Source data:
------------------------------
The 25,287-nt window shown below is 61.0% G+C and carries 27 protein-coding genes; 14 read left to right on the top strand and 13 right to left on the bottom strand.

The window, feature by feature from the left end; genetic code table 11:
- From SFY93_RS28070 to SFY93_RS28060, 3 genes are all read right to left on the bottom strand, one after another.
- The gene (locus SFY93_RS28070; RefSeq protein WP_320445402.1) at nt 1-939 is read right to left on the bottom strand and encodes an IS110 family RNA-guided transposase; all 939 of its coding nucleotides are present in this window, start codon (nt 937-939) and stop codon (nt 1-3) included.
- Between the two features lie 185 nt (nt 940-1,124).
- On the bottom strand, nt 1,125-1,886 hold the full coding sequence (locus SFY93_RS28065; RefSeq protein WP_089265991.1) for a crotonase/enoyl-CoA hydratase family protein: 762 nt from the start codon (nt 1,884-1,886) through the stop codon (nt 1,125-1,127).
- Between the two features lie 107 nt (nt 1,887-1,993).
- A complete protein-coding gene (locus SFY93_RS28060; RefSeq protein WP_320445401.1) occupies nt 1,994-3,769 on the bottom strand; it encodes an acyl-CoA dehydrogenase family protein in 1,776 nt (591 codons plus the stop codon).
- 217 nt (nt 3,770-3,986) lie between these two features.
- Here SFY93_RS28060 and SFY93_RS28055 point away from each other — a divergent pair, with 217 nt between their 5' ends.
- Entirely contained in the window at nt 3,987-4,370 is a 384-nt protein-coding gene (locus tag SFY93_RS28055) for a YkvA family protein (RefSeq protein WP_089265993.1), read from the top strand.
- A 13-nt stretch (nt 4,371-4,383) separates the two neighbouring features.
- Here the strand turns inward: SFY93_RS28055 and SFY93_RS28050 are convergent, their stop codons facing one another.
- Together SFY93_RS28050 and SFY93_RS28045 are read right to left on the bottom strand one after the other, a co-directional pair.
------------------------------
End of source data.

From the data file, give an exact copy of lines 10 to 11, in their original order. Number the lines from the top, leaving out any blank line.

- Here SFY93_RS28060 and SFY93_RS28055 point away from each other — a divergent pair, with 217 nt between their 5' ends.
- Entirely contained in the window at nt 3,987-4,370 is a 384-nt protein-coding gene (locus tag SFY93_RS28055) for a YkvA family protein (RefSeq protein WP_089265993.1), read from the top strand.